3. The implementation of this is unclear to me. Maybe that’s intentional. A lot of laws are deliberately made vague and open to interpretation. But just what does this €300 cash transaction cap specifically pertain to? It probably covers bank withdrawals (although this is only implied), but it also sounds as though it must pertains to any transaction, particularly if it involves the service or product provided by “at least one professional entrepreneur.”  What if you are using a debit card to buy precious metals or prostitutes? Do these represent cash transactions?

  4. There are two basic reasons that the government is preventing cash withdrawals.

    #1   The underground economy is alive and sort of well, conducting normally taxable transactions without including the government in the tax conversation.  Power to the people

    #2  Maybe more important,  the people are acutely aware of the fact that their banks are  still failing throughout the Euro Zone.  Spanish and Portugese banks are seeing their capital bases taken down to critical levels, with collapse imminent.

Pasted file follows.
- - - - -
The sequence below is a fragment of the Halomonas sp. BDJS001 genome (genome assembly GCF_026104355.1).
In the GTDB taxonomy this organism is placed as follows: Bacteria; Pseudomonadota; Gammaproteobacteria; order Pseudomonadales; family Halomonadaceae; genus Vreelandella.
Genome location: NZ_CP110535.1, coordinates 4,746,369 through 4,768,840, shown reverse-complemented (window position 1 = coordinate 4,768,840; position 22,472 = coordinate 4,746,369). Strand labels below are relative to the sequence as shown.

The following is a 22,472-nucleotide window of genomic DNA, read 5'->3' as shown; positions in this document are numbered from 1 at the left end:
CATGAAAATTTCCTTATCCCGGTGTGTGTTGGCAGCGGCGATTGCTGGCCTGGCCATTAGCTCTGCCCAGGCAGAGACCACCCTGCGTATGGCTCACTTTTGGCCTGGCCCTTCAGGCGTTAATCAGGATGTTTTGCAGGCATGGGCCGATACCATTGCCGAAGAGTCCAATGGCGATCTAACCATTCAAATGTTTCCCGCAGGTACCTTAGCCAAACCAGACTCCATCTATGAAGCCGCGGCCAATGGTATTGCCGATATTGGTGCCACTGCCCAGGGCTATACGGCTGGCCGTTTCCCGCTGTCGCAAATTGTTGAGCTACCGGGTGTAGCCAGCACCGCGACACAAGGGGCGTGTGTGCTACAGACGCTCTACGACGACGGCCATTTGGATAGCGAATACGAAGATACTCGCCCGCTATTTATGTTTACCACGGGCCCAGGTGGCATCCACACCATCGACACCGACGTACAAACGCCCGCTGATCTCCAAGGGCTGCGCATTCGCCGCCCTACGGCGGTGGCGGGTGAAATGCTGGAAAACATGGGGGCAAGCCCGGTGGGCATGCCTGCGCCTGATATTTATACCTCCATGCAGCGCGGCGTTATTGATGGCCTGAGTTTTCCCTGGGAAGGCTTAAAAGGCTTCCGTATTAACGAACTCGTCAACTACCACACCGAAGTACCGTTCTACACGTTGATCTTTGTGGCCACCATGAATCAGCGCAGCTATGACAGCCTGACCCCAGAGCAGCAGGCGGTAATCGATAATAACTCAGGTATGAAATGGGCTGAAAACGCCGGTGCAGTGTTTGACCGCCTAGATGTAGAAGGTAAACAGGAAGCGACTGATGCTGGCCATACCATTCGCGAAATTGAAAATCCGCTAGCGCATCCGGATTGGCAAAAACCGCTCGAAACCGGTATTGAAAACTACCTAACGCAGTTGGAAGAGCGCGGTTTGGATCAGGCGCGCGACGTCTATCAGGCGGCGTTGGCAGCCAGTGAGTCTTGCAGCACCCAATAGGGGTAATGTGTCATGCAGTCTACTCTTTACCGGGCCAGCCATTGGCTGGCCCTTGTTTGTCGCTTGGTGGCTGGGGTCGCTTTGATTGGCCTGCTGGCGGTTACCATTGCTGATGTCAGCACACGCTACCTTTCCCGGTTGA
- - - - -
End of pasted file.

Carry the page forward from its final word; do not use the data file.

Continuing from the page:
LTRO was nothing but a bank bailout disguised as a ‘save Greece’ fiasco.  The Europeans banks were depleted of trillions of FIAT over the last year as bank runs sucked the funds out of the country, into gold and into the hands of people who stood to lose all in this debacle.  That LTRO funding came hot off the presses of Uncle Benny’s Binford 1200.  The runs continue and will not stop until the last bank fails, including the German banks.  Bix Wier, Jim Sinclair, Graham Sommers and Jim Willie are all posting like crazy about this.

  5. Cash in these cases means physical cash.  The point of the programs are to have increased tracking of everything, and to limit risk of runs on the bank for physical cash.  Debit card transactions are not subject to the limit in Italy and I think that’s the same with this new program for Spain (haven’t checked yet).  But as far as large electronic transactions from, say, an Italian or Spanish bank into a German bank, that’s a different set of capital controls and can come into play under different laws/regulations.